Restoration

Madalyn Swaringen

Architecture

Period of great opulence in English art, architecture, and design
Characteristics
  • Flowing, curvaceous forms (elaborate carvings and high-relief decoration)
  • Rich finishes (gold and silver)
  • Spiral columns (supports for furniture and architectural woodwork)
  • Natural Motifs (fruit, flowers, and leaves used to decorate work)

Economics

  • Commercial revolution
  • Growing trade with the colonies
  • People from England and Europe went to North America to make money in the lands and forests
  • The middle class grew

Religion

  • Voyagers sought freedom from religious persecution
  • People stopped thinking of unusual events (like earthquakes and comets) as punishments or warning
  • Deism - belief in a creator who does not interfere in the universe
  • But Christianity still continued to exercise an undiminished power over almost all Europeans
  • Religion determined people's politics
  • Charles II reestablished the Anglican Church as the official church of the country
  • The king tried to outlaw all the Puritan and Independent sects

Politics

  • The English people brought back the son of Charles I from his exile in France
  • He was crowned King Charles II, their new savior
  • To warn revolutionaries, they dug up the corpse of Oliver Cromwell and cut his head off
  • Religion determined politics
  • Parliament approved the outlaw of Puritan and Independent sects
  • Charles II was succeeded by his brother James II
  • James II was opposed by most Englishmen because he was a Roman Catholic
  • English leaders transferred power to Jame's daughter Mary
  • Mary and her husband William were declared king and queen in 1689

Science

Enlightenment - people started asking How?, not Why?


  • Edmond Halley calculated when celestial phenomena were going to occur
  • Isaac Newton (1642-1727) - physicist and mathematician
  • Newton's reflecting telescope (below)
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Ben Jonson

  • Poet, essayist, and playwright in London, England
  • Born June 11, 1572
  • Married Anne Lewis in 1594
  • Wrote his 'first great play' Every Man in His Humor in 1598
  • Friends with Shakespeare, John Donne, and Francis Bacon
  • Died August 8th, 1637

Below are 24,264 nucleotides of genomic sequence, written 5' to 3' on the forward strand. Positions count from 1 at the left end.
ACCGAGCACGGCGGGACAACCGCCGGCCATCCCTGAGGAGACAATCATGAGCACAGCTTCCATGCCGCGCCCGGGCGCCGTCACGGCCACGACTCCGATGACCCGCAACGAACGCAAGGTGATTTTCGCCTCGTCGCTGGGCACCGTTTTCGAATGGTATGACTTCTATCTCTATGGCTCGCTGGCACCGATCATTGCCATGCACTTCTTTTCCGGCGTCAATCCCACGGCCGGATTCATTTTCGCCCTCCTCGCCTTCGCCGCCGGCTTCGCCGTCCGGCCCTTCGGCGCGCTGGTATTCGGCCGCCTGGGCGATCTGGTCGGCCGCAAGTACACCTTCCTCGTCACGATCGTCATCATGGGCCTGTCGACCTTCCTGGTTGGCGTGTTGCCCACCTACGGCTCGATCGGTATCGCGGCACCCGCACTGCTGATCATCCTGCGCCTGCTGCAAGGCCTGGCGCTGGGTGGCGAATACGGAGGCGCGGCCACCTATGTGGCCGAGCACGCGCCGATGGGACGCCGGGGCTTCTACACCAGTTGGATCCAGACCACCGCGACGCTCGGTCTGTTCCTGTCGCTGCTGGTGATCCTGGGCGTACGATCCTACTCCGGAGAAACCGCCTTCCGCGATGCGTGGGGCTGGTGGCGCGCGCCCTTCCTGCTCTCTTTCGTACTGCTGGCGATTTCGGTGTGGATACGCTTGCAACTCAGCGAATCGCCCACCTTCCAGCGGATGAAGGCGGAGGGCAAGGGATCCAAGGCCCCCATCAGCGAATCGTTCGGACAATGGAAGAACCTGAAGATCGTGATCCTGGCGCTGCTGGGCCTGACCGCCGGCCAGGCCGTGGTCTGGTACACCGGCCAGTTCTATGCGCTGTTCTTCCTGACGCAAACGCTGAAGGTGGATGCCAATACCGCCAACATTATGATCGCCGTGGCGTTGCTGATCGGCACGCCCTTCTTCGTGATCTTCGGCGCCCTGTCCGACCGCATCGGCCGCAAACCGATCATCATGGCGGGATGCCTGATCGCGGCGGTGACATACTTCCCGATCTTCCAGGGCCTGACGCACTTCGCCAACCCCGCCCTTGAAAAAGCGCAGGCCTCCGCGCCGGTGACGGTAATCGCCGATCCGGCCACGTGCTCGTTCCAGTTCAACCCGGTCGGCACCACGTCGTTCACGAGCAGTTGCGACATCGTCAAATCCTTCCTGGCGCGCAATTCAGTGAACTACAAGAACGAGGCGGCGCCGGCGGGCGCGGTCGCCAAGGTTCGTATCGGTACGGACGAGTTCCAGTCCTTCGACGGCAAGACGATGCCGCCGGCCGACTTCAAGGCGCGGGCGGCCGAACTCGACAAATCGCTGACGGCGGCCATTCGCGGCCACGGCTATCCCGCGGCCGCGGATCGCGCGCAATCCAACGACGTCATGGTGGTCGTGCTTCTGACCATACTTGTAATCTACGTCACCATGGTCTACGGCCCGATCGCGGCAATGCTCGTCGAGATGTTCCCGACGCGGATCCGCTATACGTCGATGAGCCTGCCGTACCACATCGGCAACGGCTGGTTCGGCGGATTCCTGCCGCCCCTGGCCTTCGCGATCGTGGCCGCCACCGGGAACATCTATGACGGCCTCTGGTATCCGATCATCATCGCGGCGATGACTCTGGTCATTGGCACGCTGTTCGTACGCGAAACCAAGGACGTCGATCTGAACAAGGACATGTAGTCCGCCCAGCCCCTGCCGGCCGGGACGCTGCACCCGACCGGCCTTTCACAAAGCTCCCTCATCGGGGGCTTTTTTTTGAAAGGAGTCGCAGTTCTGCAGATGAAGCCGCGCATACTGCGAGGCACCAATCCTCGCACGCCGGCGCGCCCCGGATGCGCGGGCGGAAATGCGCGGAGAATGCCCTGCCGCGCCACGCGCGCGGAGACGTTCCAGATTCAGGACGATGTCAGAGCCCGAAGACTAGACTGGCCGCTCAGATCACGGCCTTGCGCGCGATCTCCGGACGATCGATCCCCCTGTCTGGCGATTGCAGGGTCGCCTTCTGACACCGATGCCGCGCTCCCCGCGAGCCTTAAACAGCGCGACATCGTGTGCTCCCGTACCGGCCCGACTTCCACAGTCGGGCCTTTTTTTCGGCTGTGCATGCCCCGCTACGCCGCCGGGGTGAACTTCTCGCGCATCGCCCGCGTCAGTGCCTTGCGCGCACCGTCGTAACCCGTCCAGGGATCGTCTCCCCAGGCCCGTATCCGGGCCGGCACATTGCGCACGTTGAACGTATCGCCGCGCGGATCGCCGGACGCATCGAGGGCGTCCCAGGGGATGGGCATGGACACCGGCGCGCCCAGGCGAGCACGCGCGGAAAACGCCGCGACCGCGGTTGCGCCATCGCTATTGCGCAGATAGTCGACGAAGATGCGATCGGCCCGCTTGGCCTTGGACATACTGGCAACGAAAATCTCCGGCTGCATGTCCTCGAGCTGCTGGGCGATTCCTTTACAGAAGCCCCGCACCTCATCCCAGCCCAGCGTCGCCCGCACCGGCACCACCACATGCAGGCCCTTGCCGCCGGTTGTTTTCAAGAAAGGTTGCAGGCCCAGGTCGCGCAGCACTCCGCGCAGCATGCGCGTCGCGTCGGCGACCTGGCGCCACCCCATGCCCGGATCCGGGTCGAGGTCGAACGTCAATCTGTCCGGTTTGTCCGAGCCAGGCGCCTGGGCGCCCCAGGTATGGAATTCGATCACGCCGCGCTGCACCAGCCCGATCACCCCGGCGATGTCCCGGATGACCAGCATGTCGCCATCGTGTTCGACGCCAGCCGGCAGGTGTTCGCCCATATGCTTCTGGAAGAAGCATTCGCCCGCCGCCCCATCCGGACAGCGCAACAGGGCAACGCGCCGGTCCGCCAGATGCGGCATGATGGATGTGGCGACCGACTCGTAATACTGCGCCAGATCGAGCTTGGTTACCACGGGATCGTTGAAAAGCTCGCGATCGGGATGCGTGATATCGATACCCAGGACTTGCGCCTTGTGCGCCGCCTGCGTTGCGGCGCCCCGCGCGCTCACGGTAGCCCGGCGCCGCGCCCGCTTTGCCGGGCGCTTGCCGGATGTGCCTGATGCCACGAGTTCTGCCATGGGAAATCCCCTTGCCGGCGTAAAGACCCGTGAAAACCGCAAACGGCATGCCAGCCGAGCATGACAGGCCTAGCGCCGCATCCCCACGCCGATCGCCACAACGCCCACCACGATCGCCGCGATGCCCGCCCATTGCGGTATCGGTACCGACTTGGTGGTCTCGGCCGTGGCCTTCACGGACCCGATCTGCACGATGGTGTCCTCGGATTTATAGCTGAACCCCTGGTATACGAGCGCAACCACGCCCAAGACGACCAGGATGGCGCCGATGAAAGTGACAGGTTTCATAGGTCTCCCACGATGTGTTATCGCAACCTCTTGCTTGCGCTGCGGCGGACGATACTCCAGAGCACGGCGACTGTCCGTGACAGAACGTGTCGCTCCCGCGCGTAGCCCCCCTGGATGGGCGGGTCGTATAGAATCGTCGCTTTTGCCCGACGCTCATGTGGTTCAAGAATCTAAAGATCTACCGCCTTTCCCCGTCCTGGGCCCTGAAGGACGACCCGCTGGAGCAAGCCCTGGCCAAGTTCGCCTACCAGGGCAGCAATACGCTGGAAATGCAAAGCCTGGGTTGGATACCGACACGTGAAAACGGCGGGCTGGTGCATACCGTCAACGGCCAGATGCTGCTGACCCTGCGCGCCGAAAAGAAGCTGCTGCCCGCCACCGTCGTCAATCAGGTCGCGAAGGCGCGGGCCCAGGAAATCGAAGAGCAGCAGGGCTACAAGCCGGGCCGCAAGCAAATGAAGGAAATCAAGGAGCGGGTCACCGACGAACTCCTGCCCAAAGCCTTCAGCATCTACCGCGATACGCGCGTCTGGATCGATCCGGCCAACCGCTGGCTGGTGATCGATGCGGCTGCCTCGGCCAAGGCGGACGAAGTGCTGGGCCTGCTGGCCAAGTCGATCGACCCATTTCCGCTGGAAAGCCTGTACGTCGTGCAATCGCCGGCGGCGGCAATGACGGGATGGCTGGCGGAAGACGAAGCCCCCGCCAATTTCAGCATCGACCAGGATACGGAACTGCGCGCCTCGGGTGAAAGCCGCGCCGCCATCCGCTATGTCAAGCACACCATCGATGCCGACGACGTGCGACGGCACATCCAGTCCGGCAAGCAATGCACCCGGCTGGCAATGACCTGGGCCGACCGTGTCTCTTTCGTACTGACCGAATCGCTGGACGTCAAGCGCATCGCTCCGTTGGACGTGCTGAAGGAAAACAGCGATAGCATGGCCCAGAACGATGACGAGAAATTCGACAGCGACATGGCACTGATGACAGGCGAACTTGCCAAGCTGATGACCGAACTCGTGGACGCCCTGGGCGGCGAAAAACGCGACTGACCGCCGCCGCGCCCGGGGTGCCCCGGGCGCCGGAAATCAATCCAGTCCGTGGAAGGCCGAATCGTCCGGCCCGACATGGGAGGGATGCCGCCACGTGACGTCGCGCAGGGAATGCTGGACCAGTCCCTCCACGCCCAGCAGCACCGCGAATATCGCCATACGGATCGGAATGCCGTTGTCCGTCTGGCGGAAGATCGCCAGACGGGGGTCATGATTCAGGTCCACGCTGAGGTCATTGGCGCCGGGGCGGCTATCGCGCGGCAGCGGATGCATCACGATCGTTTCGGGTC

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Jonathan Swift

  • Irish author and satirist
  • Born November 30, 1667
  • Received a Bachelor of Arts degree in 1686
  • Had a relationship with Esther Johnson
  • He wrote essays and a manuscript for Sir William Temple
  • Anonymously wrote stories criticizing religion
  • Became editor of the Examiner
  • Wrote many pamphlets
  • Died on October 19, 1745
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John Donne

  • Born in 1572, to a Catholic family
  • Attended Oxford University when he was 11 and University of Cambridge later on
  • Wrote many love lyrics and erotic poems
  • After his brother's death, he wrote about religion
  • Married Anne More in 1601, after becoming a member of Parliament
  • Focused on religious writings after his wife died in 1617
  • Became obsessed with death as his health weakened
  • Died March 31, 1631
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Carpe Diem Poets

Robert Herrick
  • Born August 24, 1591, in London
  • Became a disciple of Ben Jonson and wrote five poems about him
  • Principal work is Hesperides, a group of religious poems
  • More than 1200 short poems were in the collection
  • He was influenced by classical Roman poetry
Andrew Marvell
  • Born March 31, 1621, in Hull, England
  • Studied at Trinity College at the age of 12
  • Received his bachelor's degree in 1639
  • Held office in Cromwell's government
  • He criticized both the court and Parliament in his works
  • His poems were full of scathing political satire and complex lyric verse
  • Died August 16, 1678, of a fever